abstract = "Sterilized, lean and adipose beef carcass tissues were inoculated with Brochothrix thermosphacta, left untreated (U), or treated with 100 μg/ml nisin (IV), calcium alginate (A), or 100 μg/ml nisin immobilized in a calcium alginate gel (AN). Treated tissues were aseptically processed into ground beef and populations of B. thermosphacta and nisin activity were determined during refrigerated storage (4°C) at 0, 7, and 14 days. At day 0, bacterial populations of U- and A-treated ground beef were 3.24 and 3.17 log10 CFU/g respectively. Ground beef treated with N exhibited populations of 2.80 log10 CFU/g while AN significantly suppressed the organism to undetectable levels (<1.30 log10 CFU/g) at day 0. In contrast to high nisin titers from AN-treated ground beef at day 0, nisin titers were undetectable in N-treated ground beef. By day 7, B. thermosphacta had grown to 7.18, 7.04, and 6.92 log10 CFU/g in U-, A-, or N-treated ground beef, respectively, while AN-treated ground beef exhibited significantly different (P≤0.05) populations of 6.56 log10 CFU/g. By day 7, nisin titers from AN-treated ground beef were considerably diminished. At day 14 of the study, all treatments exhibited bacterial populations >7 log10 CFU/g and nisin titers were virtually undetectable in any of the ground beef samples. While the growth of B. thermosphacta could not be effectively suppressed for 14 days, the application of nisin in alginate gels to meat surfaces does afford some immediate protection against undesirable bacteria when these surfaces are processed into ground beef.",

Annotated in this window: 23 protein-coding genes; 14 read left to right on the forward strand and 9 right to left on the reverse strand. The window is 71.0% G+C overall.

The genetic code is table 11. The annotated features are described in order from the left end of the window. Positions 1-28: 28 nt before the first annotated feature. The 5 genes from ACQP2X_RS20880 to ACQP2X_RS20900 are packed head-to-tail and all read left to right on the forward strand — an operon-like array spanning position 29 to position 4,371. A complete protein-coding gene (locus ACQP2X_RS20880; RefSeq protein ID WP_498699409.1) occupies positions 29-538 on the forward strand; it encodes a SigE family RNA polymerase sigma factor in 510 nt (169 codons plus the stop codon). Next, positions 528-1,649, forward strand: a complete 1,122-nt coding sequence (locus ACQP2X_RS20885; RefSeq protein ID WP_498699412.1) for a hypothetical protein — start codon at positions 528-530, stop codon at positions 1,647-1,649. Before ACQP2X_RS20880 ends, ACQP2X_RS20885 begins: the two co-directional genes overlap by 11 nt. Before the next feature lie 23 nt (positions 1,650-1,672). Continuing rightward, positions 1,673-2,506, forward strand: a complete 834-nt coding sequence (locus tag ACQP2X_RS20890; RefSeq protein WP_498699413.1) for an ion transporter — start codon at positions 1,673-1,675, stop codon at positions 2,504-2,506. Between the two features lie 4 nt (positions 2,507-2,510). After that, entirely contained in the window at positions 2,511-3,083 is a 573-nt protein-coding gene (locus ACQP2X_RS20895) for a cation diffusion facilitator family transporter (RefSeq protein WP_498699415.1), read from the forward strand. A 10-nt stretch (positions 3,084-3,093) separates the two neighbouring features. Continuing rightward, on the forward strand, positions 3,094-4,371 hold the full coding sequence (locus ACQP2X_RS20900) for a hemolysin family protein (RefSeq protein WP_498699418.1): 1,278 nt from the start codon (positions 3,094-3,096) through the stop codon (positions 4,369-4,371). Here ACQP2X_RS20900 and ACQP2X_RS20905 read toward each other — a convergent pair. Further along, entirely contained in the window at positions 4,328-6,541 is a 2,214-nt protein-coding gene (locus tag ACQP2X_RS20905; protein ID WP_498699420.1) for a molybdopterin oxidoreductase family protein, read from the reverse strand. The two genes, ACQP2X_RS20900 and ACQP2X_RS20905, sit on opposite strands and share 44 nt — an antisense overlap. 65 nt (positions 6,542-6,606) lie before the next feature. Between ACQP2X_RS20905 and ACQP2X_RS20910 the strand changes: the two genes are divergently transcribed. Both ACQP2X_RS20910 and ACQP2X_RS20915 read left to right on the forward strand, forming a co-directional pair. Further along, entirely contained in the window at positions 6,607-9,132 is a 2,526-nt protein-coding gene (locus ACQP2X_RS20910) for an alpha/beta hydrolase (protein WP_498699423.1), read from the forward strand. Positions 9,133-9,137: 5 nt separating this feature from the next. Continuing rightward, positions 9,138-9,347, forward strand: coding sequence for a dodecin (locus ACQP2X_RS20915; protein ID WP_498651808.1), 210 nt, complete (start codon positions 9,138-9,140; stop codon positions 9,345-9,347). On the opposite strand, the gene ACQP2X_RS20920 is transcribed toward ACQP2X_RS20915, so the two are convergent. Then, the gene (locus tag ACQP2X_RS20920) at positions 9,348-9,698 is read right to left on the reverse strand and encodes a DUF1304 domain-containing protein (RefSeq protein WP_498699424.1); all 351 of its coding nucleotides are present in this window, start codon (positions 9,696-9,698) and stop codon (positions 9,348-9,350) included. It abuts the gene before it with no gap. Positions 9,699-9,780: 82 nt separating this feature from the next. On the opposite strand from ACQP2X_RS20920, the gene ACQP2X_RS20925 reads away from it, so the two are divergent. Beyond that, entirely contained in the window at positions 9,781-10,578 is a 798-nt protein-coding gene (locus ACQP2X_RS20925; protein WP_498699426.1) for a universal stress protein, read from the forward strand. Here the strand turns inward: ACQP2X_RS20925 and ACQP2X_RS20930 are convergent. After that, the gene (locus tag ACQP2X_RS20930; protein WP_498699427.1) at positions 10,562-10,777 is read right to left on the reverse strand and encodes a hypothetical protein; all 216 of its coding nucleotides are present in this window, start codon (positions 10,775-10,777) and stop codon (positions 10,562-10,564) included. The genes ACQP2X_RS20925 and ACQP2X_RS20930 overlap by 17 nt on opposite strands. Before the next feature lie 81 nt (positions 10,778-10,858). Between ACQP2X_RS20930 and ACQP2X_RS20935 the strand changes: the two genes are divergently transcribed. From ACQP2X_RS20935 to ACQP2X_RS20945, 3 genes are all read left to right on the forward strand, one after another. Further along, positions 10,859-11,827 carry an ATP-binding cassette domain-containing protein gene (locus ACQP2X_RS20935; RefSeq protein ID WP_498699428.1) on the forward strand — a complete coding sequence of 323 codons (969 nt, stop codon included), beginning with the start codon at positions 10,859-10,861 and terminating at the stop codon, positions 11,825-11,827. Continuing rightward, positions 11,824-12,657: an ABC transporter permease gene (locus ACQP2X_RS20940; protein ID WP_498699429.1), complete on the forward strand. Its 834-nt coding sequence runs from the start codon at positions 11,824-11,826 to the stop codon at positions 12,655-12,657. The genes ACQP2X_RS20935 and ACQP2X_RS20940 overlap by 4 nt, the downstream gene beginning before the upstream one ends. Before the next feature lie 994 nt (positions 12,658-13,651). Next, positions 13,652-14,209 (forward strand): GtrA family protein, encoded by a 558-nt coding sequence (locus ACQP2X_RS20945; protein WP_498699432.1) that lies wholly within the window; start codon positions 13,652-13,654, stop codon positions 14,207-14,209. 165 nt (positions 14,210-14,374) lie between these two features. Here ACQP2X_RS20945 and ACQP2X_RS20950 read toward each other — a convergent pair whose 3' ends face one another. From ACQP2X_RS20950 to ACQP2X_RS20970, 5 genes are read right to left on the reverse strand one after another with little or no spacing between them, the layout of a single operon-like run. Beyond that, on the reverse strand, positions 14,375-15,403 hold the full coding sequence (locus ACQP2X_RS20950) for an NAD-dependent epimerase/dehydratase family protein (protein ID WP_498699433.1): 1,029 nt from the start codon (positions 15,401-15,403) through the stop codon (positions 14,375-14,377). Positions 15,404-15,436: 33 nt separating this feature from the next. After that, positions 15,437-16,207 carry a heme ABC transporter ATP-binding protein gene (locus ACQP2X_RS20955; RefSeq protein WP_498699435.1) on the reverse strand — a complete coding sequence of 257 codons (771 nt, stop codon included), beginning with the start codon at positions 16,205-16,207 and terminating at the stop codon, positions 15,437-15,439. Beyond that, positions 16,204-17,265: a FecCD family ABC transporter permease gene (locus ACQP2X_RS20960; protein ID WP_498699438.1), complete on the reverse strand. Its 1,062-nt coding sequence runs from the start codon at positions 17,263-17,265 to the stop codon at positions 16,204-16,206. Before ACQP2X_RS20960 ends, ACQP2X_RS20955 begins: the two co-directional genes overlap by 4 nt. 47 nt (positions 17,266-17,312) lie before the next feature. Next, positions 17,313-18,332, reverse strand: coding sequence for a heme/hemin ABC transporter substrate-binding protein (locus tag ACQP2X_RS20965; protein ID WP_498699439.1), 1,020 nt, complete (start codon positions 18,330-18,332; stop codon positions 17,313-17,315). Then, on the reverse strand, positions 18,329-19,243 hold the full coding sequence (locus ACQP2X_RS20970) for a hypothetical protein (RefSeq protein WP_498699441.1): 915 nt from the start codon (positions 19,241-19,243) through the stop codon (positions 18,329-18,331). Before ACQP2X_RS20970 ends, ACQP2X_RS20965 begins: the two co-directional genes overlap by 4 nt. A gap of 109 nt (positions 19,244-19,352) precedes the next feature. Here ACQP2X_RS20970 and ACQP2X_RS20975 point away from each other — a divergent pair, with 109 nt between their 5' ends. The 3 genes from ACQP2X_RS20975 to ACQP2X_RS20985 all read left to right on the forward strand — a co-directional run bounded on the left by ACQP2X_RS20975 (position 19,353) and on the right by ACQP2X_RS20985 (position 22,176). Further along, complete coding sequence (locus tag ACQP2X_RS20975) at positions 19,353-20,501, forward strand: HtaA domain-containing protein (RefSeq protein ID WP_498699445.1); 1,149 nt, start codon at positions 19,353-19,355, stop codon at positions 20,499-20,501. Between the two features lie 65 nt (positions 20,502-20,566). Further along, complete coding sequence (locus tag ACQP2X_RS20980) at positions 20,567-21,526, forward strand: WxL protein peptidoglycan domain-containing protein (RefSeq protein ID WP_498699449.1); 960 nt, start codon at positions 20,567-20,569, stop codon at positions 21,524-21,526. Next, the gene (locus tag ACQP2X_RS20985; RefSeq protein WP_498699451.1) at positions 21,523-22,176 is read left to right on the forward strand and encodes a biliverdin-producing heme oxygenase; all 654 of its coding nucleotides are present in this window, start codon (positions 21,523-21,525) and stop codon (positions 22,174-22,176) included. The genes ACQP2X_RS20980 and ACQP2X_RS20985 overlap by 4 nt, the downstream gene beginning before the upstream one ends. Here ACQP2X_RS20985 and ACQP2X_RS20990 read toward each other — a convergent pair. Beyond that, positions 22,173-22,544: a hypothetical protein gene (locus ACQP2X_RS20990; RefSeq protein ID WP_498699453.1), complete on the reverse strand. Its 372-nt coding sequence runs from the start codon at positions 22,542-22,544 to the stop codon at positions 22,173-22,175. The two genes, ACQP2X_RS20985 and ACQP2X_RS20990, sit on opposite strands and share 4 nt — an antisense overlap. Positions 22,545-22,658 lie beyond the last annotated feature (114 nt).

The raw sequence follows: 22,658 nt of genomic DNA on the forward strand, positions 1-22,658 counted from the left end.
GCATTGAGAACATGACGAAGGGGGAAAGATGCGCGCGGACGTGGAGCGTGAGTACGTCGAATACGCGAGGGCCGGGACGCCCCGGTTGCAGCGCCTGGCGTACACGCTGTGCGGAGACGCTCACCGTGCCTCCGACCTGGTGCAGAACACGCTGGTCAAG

author = "Cutter, {C. N.} and Siragusa, {G. R.}",
year = "1997",
month = "10",
doi = "10.1006/fmic.1997.0114",
language = "English (US)",
volume = "14",
pages = "425--430",
journal = "Food Microbiology",
issn = "0740-0020",
publisher = "Academic Press Inc.",
number = "5",

}

Growth of Brochothrix thermosphacta in ground beef following treatments with nisin in calcium alginate gels. / Cutter, C. N.; Siragusa, G. R.

In: Food Microbiology, Vol. 14, No. 5, 10.1997, p. 425-430.

Research output: Contribution to journalArticle

TY - JOUR

T1 - Growth of Brochothrix thermosphacta in ground beef following treatments with nisin in calcium alginate gels

AU - Cutter, C. N.

AU - Siragusa, G. R.

PY - 1997/10

Y1 - 1997/10